As for Tomlin, there’s little point plumbing those depths too extensively, because it’ll take a lot more than a verbose blog to talk most of you from one side of the fence to the other concerning Mike Tomlin. I will say that teams frequently contend on the strength of their defense, but it isn’t often that teams with offenses as putrid as the Steelers remain in the playoff hunt. The Steelers are 7-5, and for whatever blame gets foisted on Tomlin for the losses, he deserves at least some credit for the wins. He is now two years removed from Ben Roethlisberger (three if you’re inclined to count that final season in which Great Value brand Ben Roethlisberger helmed the offense), so the idea that his success was wholly incumbent upon Hall of Fame quarterback play or Cahhr’s players or whatever else doesn’t strike me as an especially cogent one.
That all said, the NFL is a “what have you done for me lately?” kind of league, and the Steelers in particular are an organization for which postseason wins represent a barometer of their prosperity, so Tomlin’s lack of recent success on this front is inarguably grim. Even so, I can’t envision any scenario in which Tomlin is not the head coach next season. Unless…
“Tomlin’s seat needs to be hot after losing to New England this Thursday...” - arkansoul
Oh, buddy, Thursday Night Football this week is gonna be a national disgrace. And I hope it is. I hope viewership is almost entirely restricted to Steelers and Patriots fans and that both Amazon and the NFL lose money as a result.
Not that it’ll matter to either entity. Thursday Night Football is a dismal abyss, the snarling inbred love child of corporate greed and unchecked commercialism. It exemplifies the wanton hubris with which the NFL governs itself, not to mention the league’s blithe disregard for player health and safety that borders on contempt and its absolute derision for the viewers at home. Jeff Bezos sits alongside Roger Goodell in a luxury suite, sipping expensive brandy and shouting to the groundlings below “Eat the slop from your troughs, you vile pigs.” Carissa Thompson reports that she spoke fluent Pig Latin to two little piggies, who consumed so much slop that they felt unbothered by speculation about lupine lung capacities and shoddy building materials. Adam Schefter will send congratulatory tweets to Thompson for her journalistic integrity and to the wolves for their bravery. And like sick dogs returning to their vomit, we’ll oblige and watch the Steelers defeat the Patriots by the score of 4-2. Clowns in a perverted circus.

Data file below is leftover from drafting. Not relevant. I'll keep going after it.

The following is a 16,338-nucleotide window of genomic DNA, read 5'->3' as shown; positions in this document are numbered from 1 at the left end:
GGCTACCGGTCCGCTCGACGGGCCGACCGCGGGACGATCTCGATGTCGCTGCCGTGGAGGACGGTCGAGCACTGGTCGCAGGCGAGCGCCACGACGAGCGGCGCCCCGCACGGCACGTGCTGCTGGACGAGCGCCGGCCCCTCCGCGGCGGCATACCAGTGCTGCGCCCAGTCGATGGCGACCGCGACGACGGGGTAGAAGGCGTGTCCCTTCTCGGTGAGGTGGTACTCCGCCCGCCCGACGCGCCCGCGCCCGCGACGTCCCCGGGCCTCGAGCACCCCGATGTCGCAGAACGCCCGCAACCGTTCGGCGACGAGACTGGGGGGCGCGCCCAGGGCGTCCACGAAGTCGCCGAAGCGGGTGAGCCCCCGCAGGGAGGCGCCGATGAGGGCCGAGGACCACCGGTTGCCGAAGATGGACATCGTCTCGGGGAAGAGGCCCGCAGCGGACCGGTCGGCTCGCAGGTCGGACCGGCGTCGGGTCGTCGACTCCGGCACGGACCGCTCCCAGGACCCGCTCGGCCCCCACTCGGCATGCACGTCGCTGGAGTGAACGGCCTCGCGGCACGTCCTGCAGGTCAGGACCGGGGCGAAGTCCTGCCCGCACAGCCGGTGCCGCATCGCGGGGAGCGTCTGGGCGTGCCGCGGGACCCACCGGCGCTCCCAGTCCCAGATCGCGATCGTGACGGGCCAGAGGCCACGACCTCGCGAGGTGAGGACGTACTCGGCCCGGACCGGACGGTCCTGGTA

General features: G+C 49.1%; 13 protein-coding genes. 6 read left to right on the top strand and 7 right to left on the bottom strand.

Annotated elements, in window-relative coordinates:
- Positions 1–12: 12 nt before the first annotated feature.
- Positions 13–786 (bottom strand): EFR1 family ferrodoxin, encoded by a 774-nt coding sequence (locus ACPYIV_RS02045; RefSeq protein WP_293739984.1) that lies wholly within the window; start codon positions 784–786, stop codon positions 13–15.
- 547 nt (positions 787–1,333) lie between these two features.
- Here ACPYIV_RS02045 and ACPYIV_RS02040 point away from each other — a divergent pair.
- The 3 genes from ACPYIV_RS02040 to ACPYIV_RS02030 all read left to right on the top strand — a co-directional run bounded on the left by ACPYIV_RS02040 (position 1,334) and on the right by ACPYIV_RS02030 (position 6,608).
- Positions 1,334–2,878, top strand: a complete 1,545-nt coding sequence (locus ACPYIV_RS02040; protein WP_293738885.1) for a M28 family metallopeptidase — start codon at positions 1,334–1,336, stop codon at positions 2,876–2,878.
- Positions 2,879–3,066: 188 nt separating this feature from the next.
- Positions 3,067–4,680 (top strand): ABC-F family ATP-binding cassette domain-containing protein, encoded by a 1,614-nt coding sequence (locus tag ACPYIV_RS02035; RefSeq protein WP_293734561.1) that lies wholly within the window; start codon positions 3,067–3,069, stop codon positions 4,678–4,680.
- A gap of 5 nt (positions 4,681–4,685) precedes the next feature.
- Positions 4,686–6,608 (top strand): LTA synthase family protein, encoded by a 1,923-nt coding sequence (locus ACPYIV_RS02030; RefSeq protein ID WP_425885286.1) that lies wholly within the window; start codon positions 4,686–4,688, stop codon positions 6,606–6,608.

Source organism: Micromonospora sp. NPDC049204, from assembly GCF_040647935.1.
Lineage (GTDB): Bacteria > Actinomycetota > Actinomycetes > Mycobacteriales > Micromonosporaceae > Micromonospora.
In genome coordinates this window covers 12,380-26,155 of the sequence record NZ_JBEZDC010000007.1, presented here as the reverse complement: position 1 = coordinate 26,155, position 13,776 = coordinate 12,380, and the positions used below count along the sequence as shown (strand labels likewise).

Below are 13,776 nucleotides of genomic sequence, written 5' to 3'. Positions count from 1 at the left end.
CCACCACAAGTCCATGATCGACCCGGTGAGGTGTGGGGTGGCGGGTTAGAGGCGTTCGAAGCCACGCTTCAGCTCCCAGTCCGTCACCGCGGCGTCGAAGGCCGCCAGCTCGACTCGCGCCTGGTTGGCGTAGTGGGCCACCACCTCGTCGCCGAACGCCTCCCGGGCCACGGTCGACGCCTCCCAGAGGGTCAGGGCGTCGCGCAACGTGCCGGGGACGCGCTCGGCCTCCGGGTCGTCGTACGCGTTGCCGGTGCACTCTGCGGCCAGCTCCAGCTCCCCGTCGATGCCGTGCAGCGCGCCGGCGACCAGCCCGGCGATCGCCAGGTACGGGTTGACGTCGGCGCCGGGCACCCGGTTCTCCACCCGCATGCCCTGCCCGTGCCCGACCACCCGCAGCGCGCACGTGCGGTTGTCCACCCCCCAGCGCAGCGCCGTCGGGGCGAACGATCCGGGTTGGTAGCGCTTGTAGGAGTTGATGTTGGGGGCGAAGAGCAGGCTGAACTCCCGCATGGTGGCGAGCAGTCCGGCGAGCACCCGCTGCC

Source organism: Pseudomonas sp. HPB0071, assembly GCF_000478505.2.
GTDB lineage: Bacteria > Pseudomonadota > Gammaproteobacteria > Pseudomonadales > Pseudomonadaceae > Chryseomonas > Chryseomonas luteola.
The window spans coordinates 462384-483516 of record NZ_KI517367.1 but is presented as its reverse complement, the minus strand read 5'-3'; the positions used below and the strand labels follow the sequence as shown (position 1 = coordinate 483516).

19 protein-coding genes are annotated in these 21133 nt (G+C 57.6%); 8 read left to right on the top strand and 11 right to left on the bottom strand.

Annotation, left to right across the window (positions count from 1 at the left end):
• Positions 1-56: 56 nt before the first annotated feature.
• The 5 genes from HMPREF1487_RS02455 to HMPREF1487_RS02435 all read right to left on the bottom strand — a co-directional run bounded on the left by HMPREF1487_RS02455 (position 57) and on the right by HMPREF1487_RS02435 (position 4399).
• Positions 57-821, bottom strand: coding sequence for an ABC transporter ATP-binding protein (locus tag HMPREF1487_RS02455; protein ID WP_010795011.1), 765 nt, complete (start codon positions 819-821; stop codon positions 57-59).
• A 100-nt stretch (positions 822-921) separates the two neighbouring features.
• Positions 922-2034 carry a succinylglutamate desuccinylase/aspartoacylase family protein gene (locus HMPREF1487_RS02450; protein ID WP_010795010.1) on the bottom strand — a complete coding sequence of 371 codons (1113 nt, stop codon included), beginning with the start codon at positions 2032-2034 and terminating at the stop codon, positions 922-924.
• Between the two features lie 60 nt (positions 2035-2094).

Anyway, getting around to actually addressing the comment — I’m not sure if this was intentional or a syntactic inconsistency, but I like that the commentor eschewed speculative language and presented losing as somewhat of a foregone conclusion. The Patriots are so bad. They held their last opponent to 6 points and said opponent still covered the spread. Unimaginable, profoundly unserious stuff. However, the Patriots have held each of the last three opponents to 10 points or fewer, which does not bode well for a dogwater Steelers offense coming off its worst loss of the season and down its starting quarterback.
As such, I am inclined to agree with Arkansoul’s take. The Steelers are already in a rock fight for a Wild Card spot that will grant them swift evisceration at the hands of Kansas City or Miami and falling to 7-6 with a handful of difficult games remaining could put them outside the playoff picture altogether. If that were to happen — them missing the playoffs largely because they lost back-to-back weeks to two of the three worst teams in the NFL — I think it’s fair to conclude that Tomlin’s proverbial seat would be cast aflame.
“Starts with a head coach who’s best known for “never having a losing season”.
Lowest IQ football team in the NFL and it’s not even close. It’s never a question of “if” they will make a mental mistake, it’s now how many and how big of a situation will they be in.
Mike Tomlin is supposed to be “ a great leader of men” but his team consistently underperforms, looking undisciplined and unprepared so clearly it’s not on him, it must be the trainers.” – wood1098